EDITOR’S NOTE: David Jablonski is counting down to the Dayton men’s basketball season opener on Nov. 7 with 25 pieces (one every day until Nov. 7) previewing the 2022-23 season. This is the 12th story.
DaRon Holmes II’s connection to Dayton Flyers basketball dates back to June 2020 when he thanked Dayton coaches Anthony Grant and Ricardo Greer for offering him a scholarship.
This was three months after Dayton’s 29-2 season ended because of the pandemic. Coaches couldn’t visit recruits at that point. Throughout the year, recruits couldn’t take official visits because of the NCAA’s pandemic-related restrictions. Holmes already was a prized recruit when Dayton offered him a scholarship. He had offers from San Diego State, Arkansas, Arizona, UCLA and Virginia to name a few and ranked 30th at that time in the 2021 class, according to Rivals.com.
Holmes put Dayton in his top four in September 2020 along with Arizona, California and Marquette and committed to UD that October.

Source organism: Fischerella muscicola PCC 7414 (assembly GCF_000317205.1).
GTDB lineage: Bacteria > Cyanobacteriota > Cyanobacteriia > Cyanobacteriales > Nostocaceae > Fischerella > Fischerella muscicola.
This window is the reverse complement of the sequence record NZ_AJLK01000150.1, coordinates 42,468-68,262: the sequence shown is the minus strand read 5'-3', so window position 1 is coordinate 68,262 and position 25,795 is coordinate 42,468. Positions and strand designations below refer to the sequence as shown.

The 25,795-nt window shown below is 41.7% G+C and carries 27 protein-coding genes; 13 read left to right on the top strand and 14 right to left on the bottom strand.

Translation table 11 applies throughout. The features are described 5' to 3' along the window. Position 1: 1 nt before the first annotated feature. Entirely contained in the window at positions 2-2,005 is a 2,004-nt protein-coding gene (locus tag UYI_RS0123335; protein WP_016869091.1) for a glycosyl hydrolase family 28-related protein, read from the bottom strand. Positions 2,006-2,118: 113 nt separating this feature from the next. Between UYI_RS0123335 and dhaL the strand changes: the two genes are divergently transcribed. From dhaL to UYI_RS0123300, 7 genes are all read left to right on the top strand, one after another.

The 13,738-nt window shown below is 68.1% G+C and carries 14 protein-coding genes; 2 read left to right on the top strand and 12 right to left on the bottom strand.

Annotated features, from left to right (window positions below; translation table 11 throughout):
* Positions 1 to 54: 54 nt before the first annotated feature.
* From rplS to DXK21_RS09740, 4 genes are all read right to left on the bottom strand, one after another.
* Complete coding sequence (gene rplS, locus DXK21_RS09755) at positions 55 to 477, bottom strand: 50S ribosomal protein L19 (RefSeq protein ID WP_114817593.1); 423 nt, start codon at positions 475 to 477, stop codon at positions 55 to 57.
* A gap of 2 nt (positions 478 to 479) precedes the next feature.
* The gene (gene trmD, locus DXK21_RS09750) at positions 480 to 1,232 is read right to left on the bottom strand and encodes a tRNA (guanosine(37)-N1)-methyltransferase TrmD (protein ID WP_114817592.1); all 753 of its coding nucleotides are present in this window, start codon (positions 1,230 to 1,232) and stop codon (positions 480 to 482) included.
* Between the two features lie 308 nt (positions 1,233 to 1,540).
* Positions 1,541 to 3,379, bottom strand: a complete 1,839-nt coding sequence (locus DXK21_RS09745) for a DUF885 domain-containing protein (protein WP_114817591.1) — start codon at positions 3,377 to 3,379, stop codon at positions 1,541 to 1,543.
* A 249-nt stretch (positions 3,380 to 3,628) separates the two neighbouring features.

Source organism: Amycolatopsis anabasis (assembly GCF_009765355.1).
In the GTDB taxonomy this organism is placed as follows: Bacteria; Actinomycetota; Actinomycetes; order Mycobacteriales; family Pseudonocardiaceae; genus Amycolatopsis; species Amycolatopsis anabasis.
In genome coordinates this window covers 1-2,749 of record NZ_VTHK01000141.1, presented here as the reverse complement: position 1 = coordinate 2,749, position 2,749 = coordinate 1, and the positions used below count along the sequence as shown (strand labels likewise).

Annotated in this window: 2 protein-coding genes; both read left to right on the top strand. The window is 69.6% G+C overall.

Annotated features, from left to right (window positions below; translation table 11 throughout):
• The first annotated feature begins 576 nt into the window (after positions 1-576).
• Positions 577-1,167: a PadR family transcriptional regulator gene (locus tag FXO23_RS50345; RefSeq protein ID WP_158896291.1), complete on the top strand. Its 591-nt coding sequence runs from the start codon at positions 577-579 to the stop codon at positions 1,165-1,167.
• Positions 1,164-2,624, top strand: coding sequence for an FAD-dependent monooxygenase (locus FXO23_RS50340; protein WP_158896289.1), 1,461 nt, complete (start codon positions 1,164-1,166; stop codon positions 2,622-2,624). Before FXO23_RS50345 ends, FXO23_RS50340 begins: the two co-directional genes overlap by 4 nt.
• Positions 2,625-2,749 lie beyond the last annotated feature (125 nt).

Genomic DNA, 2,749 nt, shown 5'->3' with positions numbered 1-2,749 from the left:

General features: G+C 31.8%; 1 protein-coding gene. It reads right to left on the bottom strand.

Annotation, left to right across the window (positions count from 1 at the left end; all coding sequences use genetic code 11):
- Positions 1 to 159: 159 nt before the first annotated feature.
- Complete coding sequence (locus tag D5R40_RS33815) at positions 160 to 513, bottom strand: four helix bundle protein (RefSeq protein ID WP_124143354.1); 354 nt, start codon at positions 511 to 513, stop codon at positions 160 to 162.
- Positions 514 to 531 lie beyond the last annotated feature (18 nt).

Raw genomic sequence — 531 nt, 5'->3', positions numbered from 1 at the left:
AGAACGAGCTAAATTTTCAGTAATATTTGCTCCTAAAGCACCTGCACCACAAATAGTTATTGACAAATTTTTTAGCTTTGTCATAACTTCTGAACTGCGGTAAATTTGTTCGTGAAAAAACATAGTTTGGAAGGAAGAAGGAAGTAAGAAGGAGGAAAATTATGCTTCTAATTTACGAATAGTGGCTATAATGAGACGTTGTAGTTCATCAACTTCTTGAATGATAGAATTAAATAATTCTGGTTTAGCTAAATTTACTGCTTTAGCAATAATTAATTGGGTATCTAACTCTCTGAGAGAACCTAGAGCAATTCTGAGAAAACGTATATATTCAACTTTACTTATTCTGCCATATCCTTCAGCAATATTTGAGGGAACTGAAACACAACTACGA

“Growing up, I always had a passion and sense of urgency for the game,” Holmes said then. “I’ve always been taught to work hard day in and day out. I’m going to continue to learn and grow at a high level so I can fulfill my goals and dreams. I will always continue to strive for great success and great opportunities. This was the toughest decision of my life. These were all great schools, but I can only choose one. To further my academic and athletic career, I will be attending the University of Dayton in Dayton, Ohio. Go Flyers.”
Two years later, the 6-foot-10 forward from Goodyear, Ariz., is about to start his sophomore year with the kind of hype last seen during Obi Toppin’s second season. Holmes is the first true sophomore to earn an Atlantic 10 Conference preseason first-team honor in Dayton history. Toppin earned the same honor as a redshirt sophomore in the 2019-20 season.
Here’s everything you need to know about Holmes:’